How Jaheed Khan assesses you for age-related macular degeneration
In this series of blogs posts, which are based on short interviews (Ed: embed the youtube clip under this paragraph), Medical Retinal Expert Jaheed Khan describes the different types of AMD; including:
- the dry and the wet,
- how they present,
- what they look like,
- how they differ, and
- how we can treat them.
In this short interview, Jaheed Khan tells us about what he does at an Age-related Macular Degeneration assessment. Jane Olver: Jaheed how do you investigate age-related macular degeneration AMD? Jaheed Khan: The first thing to do with AMD is to take a history.
It is good to know what we are looking for and whether there are any family traits and what your symptoms are, but specific investigations in the clinic involve looking with a microscope and looking in detail at the anatomy of the retina or specifically the macula.
We like to take photographs so we can document the background changes that are present when you first come in, and we scan the back of the eye using scanning imaging looking at a cross-section.
One of the standard tests that we also use is your vision. We measure your vision on a chart where you are sat, and you read letters, and you may be familiar with that at the opticians. The problem with macular degeneration and the chart test is that sometimes you can use your side vision to see those letters, so it is not an accurate measurement.
JO: Macular degeneration just affects the central vision, so you have got quite good mobility. You were just telling us how to investigate and explaining that the central vision is affected and so the visual acuity, although it is a feature of macular degeneration, is not the primary thing?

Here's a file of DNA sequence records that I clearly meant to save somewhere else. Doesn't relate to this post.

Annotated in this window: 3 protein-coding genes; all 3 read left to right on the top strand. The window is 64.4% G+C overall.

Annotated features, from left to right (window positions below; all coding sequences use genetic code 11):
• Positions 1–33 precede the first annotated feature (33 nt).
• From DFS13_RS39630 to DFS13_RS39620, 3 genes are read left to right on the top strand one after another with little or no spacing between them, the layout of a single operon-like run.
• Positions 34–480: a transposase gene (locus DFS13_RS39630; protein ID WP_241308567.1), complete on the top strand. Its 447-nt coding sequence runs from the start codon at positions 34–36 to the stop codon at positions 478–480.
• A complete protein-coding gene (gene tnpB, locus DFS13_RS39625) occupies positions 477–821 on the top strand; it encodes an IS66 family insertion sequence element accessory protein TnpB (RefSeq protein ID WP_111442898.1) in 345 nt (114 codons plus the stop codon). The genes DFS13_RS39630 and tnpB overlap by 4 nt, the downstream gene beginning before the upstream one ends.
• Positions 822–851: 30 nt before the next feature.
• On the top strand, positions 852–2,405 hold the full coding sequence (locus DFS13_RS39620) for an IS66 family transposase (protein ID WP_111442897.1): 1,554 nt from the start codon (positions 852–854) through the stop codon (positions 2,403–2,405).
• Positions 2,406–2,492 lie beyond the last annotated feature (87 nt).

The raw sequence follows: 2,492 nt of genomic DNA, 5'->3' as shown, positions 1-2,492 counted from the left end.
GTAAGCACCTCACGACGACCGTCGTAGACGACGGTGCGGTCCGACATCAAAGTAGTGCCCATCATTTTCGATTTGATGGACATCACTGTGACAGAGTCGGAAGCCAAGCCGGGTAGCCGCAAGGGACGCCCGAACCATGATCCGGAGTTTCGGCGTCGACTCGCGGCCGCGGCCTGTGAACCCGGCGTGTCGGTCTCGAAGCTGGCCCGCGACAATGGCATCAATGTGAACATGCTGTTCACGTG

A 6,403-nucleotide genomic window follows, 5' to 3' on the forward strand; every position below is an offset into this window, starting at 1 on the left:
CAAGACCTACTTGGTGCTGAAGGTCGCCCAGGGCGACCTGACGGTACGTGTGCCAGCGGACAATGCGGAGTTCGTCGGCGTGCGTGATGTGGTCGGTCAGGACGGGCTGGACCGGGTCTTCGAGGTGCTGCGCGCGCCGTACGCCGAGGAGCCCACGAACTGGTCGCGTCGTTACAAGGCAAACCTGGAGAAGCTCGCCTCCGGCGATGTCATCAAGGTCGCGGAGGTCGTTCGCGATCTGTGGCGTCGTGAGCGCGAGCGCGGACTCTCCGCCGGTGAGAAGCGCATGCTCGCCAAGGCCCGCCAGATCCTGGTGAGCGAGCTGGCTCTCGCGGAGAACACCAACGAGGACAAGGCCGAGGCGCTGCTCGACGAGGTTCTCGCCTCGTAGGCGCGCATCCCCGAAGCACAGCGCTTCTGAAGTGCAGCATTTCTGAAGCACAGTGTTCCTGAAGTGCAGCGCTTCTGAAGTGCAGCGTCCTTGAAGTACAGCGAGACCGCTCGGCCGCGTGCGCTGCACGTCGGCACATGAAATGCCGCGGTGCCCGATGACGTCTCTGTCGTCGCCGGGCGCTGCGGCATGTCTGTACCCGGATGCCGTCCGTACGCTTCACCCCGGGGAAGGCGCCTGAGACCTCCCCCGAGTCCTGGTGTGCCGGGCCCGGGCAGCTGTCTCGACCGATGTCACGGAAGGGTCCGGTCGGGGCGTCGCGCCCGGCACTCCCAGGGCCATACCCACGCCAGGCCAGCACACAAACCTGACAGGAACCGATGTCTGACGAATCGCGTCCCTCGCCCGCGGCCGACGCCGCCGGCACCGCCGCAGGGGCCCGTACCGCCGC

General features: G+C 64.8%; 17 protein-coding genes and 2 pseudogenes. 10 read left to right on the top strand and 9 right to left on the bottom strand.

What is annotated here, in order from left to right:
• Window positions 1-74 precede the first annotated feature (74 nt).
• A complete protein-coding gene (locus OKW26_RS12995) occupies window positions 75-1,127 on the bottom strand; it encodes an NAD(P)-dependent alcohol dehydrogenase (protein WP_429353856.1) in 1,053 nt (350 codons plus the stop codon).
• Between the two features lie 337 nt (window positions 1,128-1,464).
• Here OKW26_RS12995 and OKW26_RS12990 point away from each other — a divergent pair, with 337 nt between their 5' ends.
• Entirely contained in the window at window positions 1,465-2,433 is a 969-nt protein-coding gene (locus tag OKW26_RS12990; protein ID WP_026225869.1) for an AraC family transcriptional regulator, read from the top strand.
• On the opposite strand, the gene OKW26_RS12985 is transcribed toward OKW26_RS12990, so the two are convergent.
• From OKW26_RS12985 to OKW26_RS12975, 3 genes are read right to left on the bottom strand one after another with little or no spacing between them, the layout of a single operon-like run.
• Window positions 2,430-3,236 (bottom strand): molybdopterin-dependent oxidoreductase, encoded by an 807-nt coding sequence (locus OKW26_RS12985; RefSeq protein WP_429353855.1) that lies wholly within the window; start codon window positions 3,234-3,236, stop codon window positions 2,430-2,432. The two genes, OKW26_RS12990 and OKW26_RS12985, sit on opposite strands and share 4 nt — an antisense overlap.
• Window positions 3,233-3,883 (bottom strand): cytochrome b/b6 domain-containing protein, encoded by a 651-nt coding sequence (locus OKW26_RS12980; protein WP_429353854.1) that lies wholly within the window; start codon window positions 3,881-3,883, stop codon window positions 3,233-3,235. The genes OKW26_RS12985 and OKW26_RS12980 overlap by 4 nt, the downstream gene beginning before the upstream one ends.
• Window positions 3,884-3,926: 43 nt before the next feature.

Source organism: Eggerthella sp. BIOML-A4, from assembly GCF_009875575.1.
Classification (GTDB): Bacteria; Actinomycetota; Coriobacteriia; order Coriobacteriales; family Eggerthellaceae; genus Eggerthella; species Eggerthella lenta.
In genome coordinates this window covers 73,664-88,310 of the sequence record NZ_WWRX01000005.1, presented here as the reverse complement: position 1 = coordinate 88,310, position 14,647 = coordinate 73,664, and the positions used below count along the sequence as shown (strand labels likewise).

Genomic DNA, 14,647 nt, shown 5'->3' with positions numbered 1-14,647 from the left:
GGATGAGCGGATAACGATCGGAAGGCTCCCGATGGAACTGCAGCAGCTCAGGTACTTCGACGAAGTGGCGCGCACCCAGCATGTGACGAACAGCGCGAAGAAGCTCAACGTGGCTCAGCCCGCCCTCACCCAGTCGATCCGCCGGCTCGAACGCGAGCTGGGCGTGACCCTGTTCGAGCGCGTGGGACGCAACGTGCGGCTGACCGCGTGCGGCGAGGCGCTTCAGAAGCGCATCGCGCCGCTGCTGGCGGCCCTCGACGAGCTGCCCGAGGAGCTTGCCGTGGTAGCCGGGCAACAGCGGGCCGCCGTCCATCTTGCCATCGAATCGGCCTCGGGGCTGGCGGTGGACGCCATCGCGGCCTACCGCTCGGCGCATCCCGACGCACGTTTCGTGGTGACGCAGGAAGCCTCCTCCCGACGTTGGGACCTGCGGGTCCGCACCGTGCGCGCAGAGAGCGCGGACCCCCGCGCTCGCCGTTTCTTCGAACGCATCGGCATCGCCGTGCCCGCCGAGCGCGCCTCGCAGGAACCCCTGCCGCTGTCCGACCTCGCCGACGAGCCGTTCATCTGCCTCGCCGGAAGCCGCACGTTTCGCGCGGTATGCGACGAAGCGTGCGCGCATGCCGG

JK: Absolutely. To accurately measure vision at an age-related macular degeneration assessment, you need to plot a field test which we do not routinely do because it is time-consuming and it is a little bit tiring for the patient. But, on the whole, the combination of all those tests; the photography, the direct visualisation of the macula using a microscope and a magnifying glass and a cross-sectional image can give us a lot of detail.
JO: What is the name of the test that does the cross-sectional imaging of the macula?
JK: So, that has revolutionised the way we look at the macula. That is called optical coherence tomography, and briefly, that involves using light reflectance so each layer of the retina reflects light differently and the rate of reflectance is made into an image which is projected on to a computer, and you can make a false image of the retina in cross-section.
JO: That is fantastic. You can see all the layers of the retina until what layer the macular degeneration is in and then that will lead you to know whether it needs treatment or whether you can treat it I suppose?
JK: Correct, first of all, it gives you an element of measuring how much is there and then you can monitor with treatment if needed.
JO: That is terrific, thank you Jaheed.